SNPwatch gives you the latest news about research linking various traits and conditions to individual genetic variations. These studies are exciting because they offer a glimpse into how genetics may affect our bodies and health; but in most cases, more work is needed before this research can provide information of value to individuals. For that reason it is important to remember that like all information we provide, the studies we describe in SNPwatch are for research and educational purposes only. SNPwatch is not intended to be a substitute for professional medical advice; you should always seek the advice of your physician or other appropriate healthcare professional with any questions you may have regarding diagnosis, cure, treatment or prevention of any disease or other medical condition.
When it comes to fighting infections, it might seem like the more immune system firepower, the better. But in reality, the body’s response to bacteria and other invaders is a delicate balancing act. If the response is too little or too late, an infection can become unbeatable. But if the immune system comes on too strong, it may end up doing more harm than good.
New research suggests a genetic variation that arose in the first inhabitants of Europe may have helped them and their descendants hit the immune response sweet spot. These results, published online this week in Proceedings of the National Academy of Sciences, may also help scientists better understand sepsis, a state of whole-body inflammation in response to infection that is the tenth leading cause of death in the United States, with an annual cost of nearly $17 billion.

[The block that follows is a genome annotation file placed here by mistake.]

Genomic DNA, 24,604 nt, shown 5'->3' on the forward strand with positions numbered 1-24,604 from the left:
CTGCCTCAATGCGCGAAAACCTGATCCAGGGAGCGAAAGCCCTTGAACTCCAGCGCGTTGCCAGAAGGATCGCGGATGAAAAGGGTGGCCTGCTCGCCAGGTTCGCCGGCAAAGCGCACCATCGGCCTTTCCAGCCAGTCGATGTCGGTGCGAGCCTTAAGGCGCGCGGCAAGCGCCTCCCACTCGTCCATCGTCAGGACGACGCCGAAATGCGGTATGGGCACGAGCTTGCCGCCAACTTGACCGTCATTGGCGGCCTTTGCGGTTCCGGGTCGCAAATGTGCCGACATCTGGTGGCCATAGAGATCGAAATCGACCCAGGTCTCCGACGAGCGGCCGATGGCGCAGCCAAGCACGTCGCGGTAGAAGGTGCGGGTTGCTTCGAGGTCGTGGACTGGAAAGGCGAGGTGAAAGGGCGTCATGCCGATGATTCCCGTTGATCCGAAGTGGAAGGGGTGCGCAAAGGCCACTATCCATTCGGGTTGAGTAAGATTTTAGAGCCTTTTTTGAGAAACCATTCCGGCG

Studies have shown that people who have one copy of a T at rs8177374 in the TIRAP gene are less susceptible to infection with malaria, tuberculosis, bacteremia and pneumococcal disease. Scientists know that the TIRAP gene encodes a protein involved in helping the body recognize and destroy a broad range of pathogenic bacteria. But what they haven’t known until now is how rs8177374 might affect this process.
To investigate, Bart Ferwerda of the Nijmegen Institute for Infectious Inflammation and Immunity in the Netherlands and an international team of collaborators infused volunteers with LPS, a toxin found in the outer membranes of some bacteria. They found that for each T at rs8177374, a person’s body released more pro-inflammatory signaling molecules into the bloodstream in response.
(23andMe customers can check their data for rs8177374 using the Browse Raw Data feature.)
The T version of rs8177374 occurs at much higher frequencies in people with European ancestry than either Africans or Asians. According to the authors, this suggests that the mutation didn’t arise until after the ancestors of East Asians and Europeans had split apart – sometime after the out-of-Africa migration but before the first people moved into Europe about 40,000 years ago.
Traditional thinking is that a person who ends up with high levels of pro-inflammatory signaling molecules in response to an infection is in trouble, because over-inflammation can lead to shock and death. But the authors suggest this may be true only in people who are already suffering from sepsis. In the initial stages of infection, high levels of pro-inflammatory molecules could actually be very beneficial.
Their theory is that in the harsh environment the ancestors of modern Europeans encountered, those with one copy of T at rs8177374 were more resistant to infections. But if an infection did set in, their immune responses weren’t so overzealous that they were at risk for septic shock. People with a T at each copy of rs8177374, however, would have been at a disadvantage. The chance of going shock in response to an infection would have outweighed the benefit of being less infectable to begin with. This, the authors suggest, is why the T version of rs8177374 didn’t take over completely in the population.